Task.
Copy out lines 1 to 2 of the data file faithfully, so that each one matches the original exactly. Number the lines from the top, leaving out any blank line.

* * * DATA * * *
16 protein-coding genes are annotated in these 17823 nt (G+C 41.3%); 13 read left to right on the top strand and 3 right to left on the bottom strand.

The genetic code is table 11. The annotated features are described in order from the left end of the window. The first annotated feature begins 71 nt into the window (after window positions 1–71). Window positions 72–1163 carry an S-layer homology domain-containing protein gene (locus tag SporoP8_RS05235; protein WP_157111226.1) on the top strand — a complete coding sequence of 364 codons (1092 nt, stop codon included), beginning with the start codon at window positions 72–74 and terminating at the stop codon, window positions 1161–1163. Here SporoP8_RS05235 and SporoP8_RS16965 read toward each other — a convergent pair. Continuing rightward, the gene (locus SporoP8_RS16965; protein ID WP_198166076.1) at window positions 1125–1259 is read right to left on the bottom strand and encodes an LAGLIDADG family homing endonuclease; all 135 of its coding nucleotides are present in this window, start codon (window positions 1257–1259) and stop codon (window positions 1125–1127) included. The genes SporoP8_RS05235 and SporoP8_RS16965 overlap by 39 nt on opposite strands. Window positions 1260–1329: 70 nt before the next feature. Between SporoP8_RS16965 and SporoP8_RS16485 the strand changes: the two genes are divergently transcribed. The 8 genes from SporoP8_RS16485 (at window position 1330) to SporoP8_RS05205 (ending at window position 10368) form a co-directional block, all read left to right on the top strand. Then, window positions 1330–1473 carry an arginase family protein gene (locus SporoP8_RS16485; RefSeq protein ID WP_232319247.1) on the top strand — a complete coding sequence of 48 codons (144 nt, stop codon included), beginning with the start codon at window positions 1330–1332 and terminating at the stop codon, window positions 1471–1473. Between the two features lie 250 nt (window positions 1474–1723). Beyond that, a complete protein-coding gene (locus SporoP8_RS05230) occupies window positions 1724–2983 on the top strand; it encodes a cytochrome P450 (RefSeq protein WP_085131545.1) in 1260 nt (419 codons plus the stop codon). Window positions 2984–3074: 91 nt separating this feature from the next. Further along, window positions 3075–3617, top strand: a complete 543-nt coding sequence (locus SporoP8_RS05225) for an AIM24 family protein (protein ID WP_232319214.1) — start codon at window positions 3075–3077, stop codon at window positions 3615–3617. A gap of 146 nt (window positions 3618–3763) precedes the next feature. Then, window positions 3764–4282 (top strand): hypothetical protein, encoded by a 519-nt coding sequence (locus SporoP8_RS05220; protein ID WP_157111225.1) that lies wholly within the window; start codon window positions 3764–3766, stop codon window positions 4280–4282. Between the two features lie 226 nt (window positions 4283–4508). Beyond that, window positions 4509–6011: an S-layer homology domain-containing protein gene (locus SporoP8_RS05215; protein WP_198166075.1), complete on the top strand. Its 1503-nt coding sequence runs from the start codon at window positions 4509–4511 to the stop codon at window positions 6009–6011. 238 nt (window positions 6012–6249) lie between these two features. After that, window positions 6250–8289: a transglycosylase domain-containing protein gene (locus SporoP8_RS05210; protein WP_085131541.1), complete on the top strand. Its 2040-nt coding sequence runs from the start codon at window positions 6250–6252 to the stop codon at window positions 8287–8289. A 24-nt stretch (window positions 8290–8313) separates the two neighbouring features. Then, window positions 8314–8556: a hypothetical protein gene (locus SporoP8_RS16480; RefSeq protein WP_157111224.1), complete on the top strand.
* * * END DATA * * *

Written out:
16 protein-coding genes are annotated in these 17823 nt (G+C 41.3%); 13 read left to right on the top strand and 3 right to left on the bottom strand.

The genetic code is table 11. The annotated features are described in order from the left end of the window. The first annotated feature begins 71 nt into the window (after window positions 1–71). Window positions 72–1163 carry an S-layer homology domain-containing protein gene (locus tag SporoP8_RS05235; protein WP_157111226.1) on the top strand — a complete coding sequence of 364 codons (1092 nt, stop codon included), beginning with the start codon at window positions 72–74 and terminating at the stop codon, window positions 1161–1163. Here SporoP8_RS05235 and SporoP8_RS16965 read toward each other — a convergent pair. Continuing rightward, the gene (locus SporoP8_RS16965; protein ID WP_198166076.1) at window positions 1125–1259 is read right to left on the bottom strand and encodes an LAGLIDADG family homing endonuclease; all 135 of its coding nucleotides are present in this window, start codon (window positions 1257–1259) and stop codon (window positions 1125–1127) included. The genes SporoP8_RS05235 and SporoP8_RS16965 overlap by 39 nt on opposite strands. Window positions 1260–1329: 70 nt before the next feature. Between SporoP8_RS16965 and SporoP8_RS16485 the strand changes: the two genes are divergently transcribed. The 8 genes from SporoP8_RS16485 (at window position 1330) to SporoP8_RS05205 (ending at window position 10368) form a co-directional block, all read left to right on the top strand. Then, window positions 1330–1473 carry an arginase family protein gene (locus SporoP8_RS16485; RefSeq protein ID WP_232319247.1) on the top strand — a complete coding sequence of 48 codons (144 nt, stop codon included), beginning with the start codon at window positions 1330–1332 and terminating at the stop codon, window positions 1471–1473. Between the two features lie 250 nt (window positions 1474–1723). Beyond that, a complete protein-coding gene (locus SporoP8_RS05230) occupies window positions 1724–2983 on the top strand; it encodes a cytochrome P450 (RefSeq protein WP_085131545.1) in 1260 nt (419 codons plus the stop codon). Window positions 2984–3074: 91 nt separating this feature from the next. Further along, window positions 3075–3617, top strand: a complete 543-nt coding sequence (locus SporoP8_RS05225) for an AIM24 family protein (protein ID WP_232319214.1) — start codon at window positions 3075–3077, stop codon at window positions 3615–3617. A gap of 146 nt (window positions 3618–3763) precedes the next feature. Then, window positions 3764–4282 (top strand): hypothetical protein, encoded by a 519-nt coding sequence (locus SporoP8_RS05220; protein ID WP_157111225.1) that lies wholly within the window; start codon window positions 3764–3766, stop codon window positions 4280–4282. Between the two features lie 226 nt (window positions 4283–4508). Beyond that, window positions 4509–6011: an S-layer homology domain-containing protein gene (locus SporoP8_RS05215; protein WP_198166075.1), complete on the top strand. Its 1503-nt coding sequence runs from the start codon at window positions 4509–4511 to the stop codon at window positions 6009–6011. 238 nt (window positions 6012–6249) lie between these two features. After that, window positions 6250–8289: a transglycosylase domain-containing protein gene (locus SporoP8_RS05210; protein WP_085131541.1), complete on the top strand. Its 2040-nt coding sequence runs from the start codon at window positions 6250–6252 to the stop codon at window positions 8287–8289. A 24-nt stretch (window positions 8290–8313) separates the two neighbouring features. Then, window positions 8314–8556: a hypothetical protein gene (locus SporoP8_RS16480; RefSeq protein WP_157111224.1), complete on the top strand.